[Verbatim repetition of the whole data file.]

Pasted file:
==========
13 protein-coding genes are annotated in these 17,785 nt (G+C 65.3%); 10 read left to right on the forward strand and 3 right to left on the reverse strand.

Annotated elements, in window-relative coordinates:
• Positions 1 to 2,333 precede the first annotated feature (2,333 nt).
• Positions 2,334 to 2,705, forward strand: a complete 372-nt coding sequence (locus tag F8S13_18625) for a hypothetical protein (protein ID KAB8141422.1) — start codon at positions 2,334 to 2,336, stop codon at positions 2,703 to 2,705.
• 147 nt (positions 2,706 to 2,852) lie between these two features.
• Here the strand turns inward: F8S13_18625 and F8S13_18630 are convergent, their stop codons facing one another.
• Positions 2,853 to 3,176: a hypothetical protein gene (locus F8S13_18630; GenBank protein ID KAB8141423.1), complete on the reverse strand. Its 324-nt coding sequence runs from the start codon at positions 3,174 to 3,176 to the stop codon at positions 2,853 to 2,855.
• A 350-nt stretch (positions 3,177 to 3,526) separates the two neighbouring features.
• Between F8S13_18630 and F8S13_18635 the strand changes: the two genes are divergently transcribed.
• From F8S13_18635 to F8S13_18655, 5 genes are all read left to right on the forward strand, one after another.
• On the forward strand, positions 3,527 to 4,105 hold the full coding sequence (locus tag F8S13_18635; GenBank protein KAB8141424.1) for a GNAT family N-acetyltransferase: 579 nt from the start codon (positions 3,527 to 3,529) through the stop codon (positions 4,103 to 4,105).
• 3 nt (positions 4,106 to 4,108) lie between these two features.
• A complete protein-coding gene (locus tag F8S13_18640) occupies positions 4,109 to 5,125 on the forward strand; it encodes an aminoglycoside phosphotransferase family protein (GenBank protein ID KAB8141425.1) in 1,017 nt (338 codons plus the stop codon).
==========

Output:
13 protein-coding genes are annotated in these 17,785 nt (G+C 65.3%); 10 read left to right on the forward strand and 3 right to left on the reverse strand.

Annotated elements, in window-relative coordinates:
• Positions 1 to 2,333 precede the first annotated feature (2,333 nt).
• Positions 2,334 to 2,705, forward strand: a complete 372-nt coding sequence (locus tag F8S13_18625) for a hypothetical protein (protein ID KAB8141422.1) — start codon at positions 2,334 to 2,336, stop codon at positions 2,703 to 2,705.
• 147 nt (positions 2,706 to 2,852) lie between these two features.
• Here the strand turns inward: F8S13_18625 and F8S13_18630 are convergent, their stop codons facing one another.
• Positions 2,853 to 3,176: a hypothetical protein gene (locus F8S13_18630; GenBank protein ID KAB8141423.1), complete on the reverse strand. Its 324-nt coding sequence runs from the start codon at positions 3,174 to 3,176 to the stop codon at positions 2,853 to 2,855.
• A 350-nt stretch (positions 3,177 to 3,526) separates the two neighbouring features.
• Between F8S13_18630 and F8S13_18635 the strand changes: the two genes are divergently transcribed.
• From F8S13_18635 to F8S13_18655, 5 genes are all read left to right on the forward strand, one after another.
• On the forward strand, positions 3,527 to 4,105 hold the full coding sequence (locus tag F8S13_18635; GenBank protein KAB8141424.1) for a GNAT family N-acetyltransferase: 579 nt from the start codon (positions 3,527 to 3,529) through the stop codon (positions 4,103 to 4,105).
• 3 nt (positions 4,106 to 4,108) lie between these two features.
• A complete protein-coding gene (locus tag F8S13_18640) occupies positions 4,109 to 5,125 on the forward strand; it encodes an aminoglycoside phosphotransferase family protein (GenBank protein ID KAB8141425.1) in 1,017 nt (338 codons plus the stop codon).